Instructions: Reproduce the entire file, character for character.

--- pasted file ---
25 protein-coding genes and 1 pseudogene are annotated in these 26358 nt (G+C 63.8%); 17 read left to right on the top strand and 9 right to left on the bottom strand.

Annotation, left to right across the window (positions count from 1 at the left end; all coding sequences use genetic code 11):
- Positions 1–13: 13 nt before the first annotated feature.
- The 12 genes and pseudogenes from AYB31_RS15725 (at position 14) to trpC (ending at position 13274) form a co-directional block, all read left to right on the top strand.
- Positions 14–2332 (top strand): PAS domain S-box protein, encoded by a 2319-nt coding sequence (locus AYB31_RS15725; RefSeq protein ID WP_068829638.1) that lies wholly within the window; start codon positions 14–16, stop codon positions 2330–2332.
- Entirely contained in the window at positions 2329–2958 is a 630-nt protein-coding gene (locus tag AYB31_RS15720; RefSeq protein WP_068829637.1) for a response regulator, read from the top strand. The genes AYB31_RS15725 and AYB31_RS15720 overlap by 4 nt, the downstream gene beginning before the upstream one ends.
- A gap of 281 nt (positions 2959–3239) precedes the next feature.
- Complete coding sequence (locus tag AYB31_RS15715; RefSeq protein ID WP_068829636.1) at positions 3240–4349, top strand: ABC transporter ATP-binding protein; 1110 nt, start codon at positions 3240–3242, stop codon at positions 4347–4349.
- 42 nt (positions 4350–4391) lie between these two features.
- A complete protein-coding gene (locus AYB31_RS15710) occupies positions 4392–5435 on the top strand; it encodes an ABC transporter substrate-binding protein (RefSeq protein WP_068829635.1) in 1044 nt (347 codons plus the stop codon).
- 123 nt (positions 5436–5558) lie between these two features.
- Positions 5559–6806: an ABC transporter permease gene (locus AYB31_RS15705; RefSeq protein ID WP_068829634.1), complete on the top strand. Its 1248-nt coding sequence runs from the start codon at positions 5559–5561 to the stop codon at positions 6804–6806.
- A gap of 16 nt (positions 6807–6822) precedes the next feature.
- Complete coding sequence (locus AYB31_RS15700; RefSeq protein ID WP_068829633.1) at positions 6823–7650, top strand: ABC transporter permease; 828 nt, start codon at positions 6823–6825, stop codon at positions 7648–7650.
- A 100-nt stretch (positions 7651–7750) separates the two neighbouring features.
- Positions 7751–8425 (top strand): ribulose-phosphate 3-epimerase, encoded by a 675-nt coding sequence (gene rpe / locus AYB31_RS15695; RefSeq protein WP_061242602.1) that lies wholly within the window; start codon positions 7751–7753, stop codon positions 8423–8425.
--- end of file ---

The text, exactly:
25 protein-coding genes and 1 pseudogene are annotated in these 26358 nt (G+C 63.8%); 17 read left to right on the top strand and 9 right to left on the bottom strand.

Annotation, left to right across the window (positions count from 1 at the left end; all coding sequences use genetic code 11):
- Positions 1–13: 13 nt before the first annotated feature.
- The 12 genes and pseudogenes from AYB31_RS15725 (at position 14) to trpC (ending at position 13274) form a co-directional block, all read left to right on the top strand.
- Positions 14–2332 (top strand): PAS domain S-box protein, encoded by a 2319-nt coding sequence (locus AYB31_RS15725; RefSeq protein ID WP_068829638.1) that lies wholly within the window; start codon positions 14–16, stop codon positions 2330–2332.
- Entirely contained in the window at positions 2329–2958 is a 630-nt protein-coding gene (locus tag AYB31_RS15720; RefSeq protein WP_068829637.1) for a response regulator, read from the top strand. The genes AYB31_RS15725 and AYB31_RS15720 overlap by 4 nt, the downstream gene beginning before the upstream one ends.
- A gap of 281 nt (positions 2959–3239) precedes the next feature.
- Complete coding sequence (locus tag AYB31_RS15715; RefSeq protein ID WP_068829636.1) at positions 3240–4349, top strand: ABC transporter ATP-binding protein; 1110 nt, start codon at positions 3240–3242, stop codon at positions 4347–4349.
- 42 nt (positions 4350–4391) lie between these two features.
- A complete protein-coding gene (locus AYB31_RS15710) occupies positions 4392–5435 on the top strand; it encodes an ABC transporter substrate-binding protein (RefSeq protein WP_068829635.1) in 1044 nt (347 codons plus the stop codon).
- 123 nt (positions 5436–5558) lie between these two features.
- Positions 5559–6806: an ABC transporter permease gene (locus AYB31_RS15705; RefSeq protein ID WP_068829634.1), complete on the top strand. Its 1248-nt coding sequence runs from the start codon at positions 5559–5561 to the stop codon at positions 6804–6806.
- A gap of 16 nt (positions 6807–6822) precedes the next feature.
- Complete coding sequence (locus AYB31_RS15700; RefSeq protein ID WP_068829633.1) at positions 6823–7650, top strand: ABC transporter permease; 828 nt, start codon at positions 6823–6825, stop codon at positions 7648–7650.
- A 100-nt stretch (positions 7651–7750) separates the two neighbouring features.
- Positions 7751–8425 (top strand): ribulose-phosphate 3-epimerase, encoded by a 675-nt coding sequence (gene rpe / locus AYB31_RS15695; RefSeq protein WP_061242602.1) that lies wholly within the window; start codon positions 7751–7753, stop codon positions 8423–8425.